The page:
clock menu more-arrow no yes mobile

Filed under:

How to Build a Great Beer Cocktail

Rule No.1: Respect the beer

The Modern Concubine from Polite Provisions, with tequila, lemon, apricot liqueur, bitters, and Modern Times Fruitlands beer.
The Modern Concubine from Polite Provisions, with tequila, lemon, apricot liqueur, bitters, and Modern Times Fruitlands beer.
Gabe Fonseca

It's a sunny spring afternoon, and the perfect day for an al fresco drink. Sunglasses? Check. Flip-flops? Definitely. Beer? Absolu ... wait, let's make that a beer cocktail instead.

What Is a Beer Cocktail?

By definition, a beer cocktail could simply be the result of mixing two different beers together, like the black and tan, a drink made from a dark beer layered atop a light beer. Or, it could be a beer mixed with other spirits and liqueurs, or even nonalcoholic ingredients. Essentially, add anything to a beer to differentiateand hopefully improve upon the beer itselfand the result is a beer cocktail.

The good news is that beer cocktails are coming out swinging this year, and even better than that, the category has expanded far beyond the basics. That list includes offerings such as as the michelada, the spicy, ubiquitous bloody mary riff, and the shandy, both of which have been longtime warm weather favorites.

A michelada from New York's Fuku+. [Photo by Nick Solares]

The rise of the beer cocktail stems from several different areas. One is that there's a plethora of intriguing beers to work with today, thanks to the ongoing proliferation of new craft breweries, and also brewers who continue to experiment with unique ingredients. "As breweries develop more complex beers, I think it's piquing the interest of bartenders and spirits professionals who look to incorporate that flavor component into an interesting cocktail," says Erick Castro, bartender and proprietor of San Diego's Polite Provisions and New York's Boilermaker.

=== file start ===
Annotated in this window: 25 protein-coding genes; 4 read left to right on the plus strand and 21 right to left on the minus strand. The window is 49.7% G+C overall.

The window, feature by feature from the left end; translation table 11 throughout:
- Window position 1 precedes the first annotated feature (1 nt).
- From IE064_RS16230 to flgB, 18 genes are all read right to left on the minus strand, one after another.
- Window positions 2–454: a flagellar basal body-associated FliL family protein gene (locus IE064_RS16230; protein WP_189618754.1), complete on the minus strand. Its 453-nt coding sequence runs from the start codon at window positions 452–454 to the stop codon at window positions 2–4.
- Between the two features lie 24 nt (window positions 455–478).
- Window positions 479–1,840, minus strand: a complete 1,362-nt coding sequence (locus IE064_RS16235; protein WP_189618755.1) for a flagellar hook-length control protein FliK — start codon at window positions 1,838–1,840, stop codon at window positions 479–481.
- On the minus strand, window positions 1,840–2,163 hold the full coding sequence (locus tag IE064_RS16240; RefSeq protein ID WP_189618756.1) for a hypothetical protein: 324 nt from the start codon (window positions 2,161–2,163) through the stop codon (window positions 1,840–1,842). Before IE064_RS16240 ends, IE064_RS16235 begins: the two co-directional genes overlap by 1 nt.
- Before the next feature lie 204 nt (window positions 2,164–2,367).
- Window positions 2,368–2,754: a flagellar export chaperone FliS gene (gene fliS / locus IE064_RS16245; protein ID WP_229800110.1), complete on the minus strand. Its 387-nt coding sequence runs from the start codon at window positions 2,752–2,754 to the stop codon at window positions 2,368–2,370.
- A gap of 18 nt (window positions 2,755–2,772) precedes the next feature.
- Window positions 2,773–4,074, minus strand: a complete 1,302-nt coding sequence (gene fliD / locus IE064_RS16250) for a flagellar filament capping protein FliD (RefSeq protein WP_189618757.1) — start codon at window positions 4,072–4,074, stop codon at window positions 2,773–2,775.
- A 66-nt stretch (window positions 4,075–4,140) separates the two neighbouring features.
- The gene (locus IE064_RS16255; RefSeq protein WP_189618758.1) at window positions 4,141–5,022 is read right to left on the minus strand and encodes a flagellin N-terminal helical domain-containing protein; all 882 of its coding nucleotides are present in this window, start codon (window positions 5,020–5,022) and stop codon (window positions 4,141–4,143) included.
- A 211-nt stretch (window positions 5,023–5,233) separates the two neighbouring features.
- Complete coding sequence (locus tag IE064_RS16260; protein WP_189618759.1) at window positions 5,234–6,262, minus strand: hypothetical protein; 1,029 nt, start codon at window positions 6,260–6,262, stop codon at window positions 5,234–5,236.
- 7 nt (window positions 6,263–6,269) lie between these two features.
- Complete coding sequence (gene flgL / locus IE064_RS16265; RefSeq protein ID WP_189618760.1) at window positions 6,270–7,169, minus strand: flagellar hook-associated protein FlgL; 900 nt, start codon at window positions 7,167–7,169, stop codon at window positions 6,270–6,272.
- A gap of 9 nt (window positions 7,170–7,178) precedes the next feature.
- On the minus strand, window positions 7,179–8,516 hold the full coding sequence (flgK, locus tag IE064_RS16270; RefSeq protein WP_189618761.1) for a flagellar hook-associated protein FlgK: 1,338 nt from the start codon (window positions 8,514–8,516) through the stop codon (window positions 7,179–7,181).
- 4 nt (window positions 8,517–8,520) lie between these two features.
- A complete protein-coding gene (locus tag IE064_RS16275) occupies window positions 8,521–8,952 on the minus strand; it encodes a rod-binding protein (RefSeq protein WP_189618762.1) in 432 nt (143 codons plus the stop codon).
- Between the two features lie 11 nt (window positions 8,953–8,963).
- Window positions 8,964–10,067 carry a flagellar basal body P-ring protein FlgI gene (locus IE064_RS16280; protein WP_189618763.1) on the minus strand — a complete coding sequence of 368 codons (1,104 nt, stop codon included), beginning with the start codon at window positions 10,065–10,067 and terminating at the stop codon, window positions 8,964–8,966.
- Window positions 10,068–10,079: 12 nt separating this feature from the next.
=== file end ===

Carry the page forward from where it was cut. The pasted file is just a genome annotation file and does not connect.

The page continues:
In theory, the beer cocktail also applies to two different sets of consumers, the craft cocktail enthusiast, and the craft beer enthusiast, making the interplay between them all the more natural. "It's a little bit of both," says Castro, referring to which side of that equation is pushing beer cocktails forward.

"I believe the best way to respect the brewer's intention is to allow the beer speak for itself."

And while a beer cocktail may still be a novel idea to certain imbibers, it's not one that would intimidate a drink enthusiast keen to try something new. "Incorporating beer into a cocktail is so far from the extremes of mixology these days that guests are definitely able to accept the concept easily," says David Donaldson, beverage director of City Tap House in Washington, D.C. "But I still think there is an element of surprise if the cocktail is actually good."

How to Build a Great Beer Cocktail

The raises an important pointthat all beer cocktails aren't good cocktails, and there seems to be some confusion in how a beer cocktail is actually created. Simply adding extra ingredients into a beer and calling it a cocktail is a strategy bound to disappoint.

"What usually happens in those instances is that the bartender never stops to fundamentally think about the flavors of the beer, and what it brings to the actual cocktail," says Castro. He offers a few favored starting points as inspiration. "Citrus beers go well with gin. Darker beers tend to pair well with aged rums and cognacs," he explains.

"The brewer didn't just slap together the recipe, so take the time to understand his or her intentions, and then try to complement those intentions," adds Donaldson. "I believe the best way to respect the brewer's intention is to allow the beer speak for itself."

During City Tap House's brunch, Donaldson serves up a house specialty Beermosa, built of wheat beer, orange juice, sparkling wine, and elderflower liqueur. At other times, the IPA Cocktail is available, made with Bell's Two-Hearted Ale, Aperol, honey syrup, and lemon juice. "We also get a lot of appreciation for the DC Radler when we have Stiegl Radler on the menu," he states. "The DC Radler is simply a shot of gin in a super refreshing grapefruit radler."